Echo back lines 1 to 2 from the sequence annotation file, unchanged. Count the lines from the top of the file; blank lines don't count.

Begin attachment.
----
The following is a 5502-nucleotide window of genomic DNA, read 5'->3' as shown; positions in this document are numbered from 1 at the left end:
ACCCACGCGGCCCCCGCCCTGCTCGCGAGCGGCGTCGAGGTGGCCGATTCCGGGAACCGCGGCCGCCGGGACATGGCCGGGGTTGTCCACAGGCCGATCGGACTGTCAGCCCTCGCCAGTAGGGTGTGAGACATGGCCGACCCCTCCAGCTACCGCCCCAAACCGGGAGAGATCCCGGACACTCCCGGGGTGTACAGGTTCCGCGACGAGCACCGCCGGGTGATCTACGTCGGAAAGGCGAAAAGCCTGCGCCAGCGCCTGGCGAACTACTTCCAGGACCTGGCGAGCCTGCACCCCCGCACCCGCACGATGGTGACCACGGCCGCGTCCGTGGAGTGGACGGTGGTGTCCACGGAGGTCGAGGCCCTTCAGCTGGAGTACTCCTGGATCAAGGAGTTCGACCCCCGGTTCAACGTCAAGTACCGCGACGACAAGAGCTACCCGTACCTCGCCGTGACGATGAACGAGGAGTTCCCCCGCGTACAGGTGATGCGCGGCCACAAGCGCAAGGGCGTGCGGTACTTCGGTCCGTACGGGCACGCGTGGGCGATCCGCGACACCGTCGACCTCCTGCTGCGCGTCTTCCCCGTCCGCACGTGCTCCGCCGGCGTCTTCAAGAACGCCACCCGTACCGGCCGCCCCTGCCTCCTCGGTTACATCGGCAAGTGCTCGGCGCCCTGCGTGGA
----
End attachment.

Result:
The following is a 5502-nucleotide window of genomic DNA, read 5'->3' as shown; positions in this document are numbered from 1 at the left end:
ACCCACGCGGCCCCCGCCCTGCTCGCGAGCGGCGTCGAGGTGGCCGATTCCGGGAACCGCGGCCGCCGGGACATGGCCGGGGTTGTCCACAGGCCGATCGGACTGTCAGCCCTCGCCAGTAGGGTGTGAGACATGGCCGACCCCTCCAGCTACCGCCCCAAACCGGGAGAGATCCCGGACACTCCCGGGGTGTACAGGTTCCGCGACGAGCACCGCCGGGTGATCTACGTCGGAAAGGCGAAAAGCCTGCGCCAGCGCCTGGCGAACTACTTCCAGGACCTGGCGAGCCTGCACCCCCGCACCCGCACGATGGTGACCACGGCCGCGTCCGTGGAGTGGACGGTGGTGTCCACGGAGGTCGAGGCCCTTCAGCTGGAGTACTCCTGGATCAAGGAGTTCGACCCCCGGTTCAACGTCAAGTACCGCGACGACAAGAGCTACCCGTACCTCGCCGTGACGATGAACGAGGAGTTCCCCCGCGTACAGGTGATGCGCGGCCACAAGCGCAAGGGCGTGCGGTACTTCGGTCCGTACGGGCACGCGTGGGCGATCCGCGACACCGTCGACCTCCTGCTGCGCGTCTTCCCCGTCCGCACGTGCTCCGCCGGCGTCTTCAAGAACGCCACCCGTACCGGCCGCCCCTGCCTCCTCGGTTACATCGGCAAGTGCTCGGCGCCCTGCGTGGA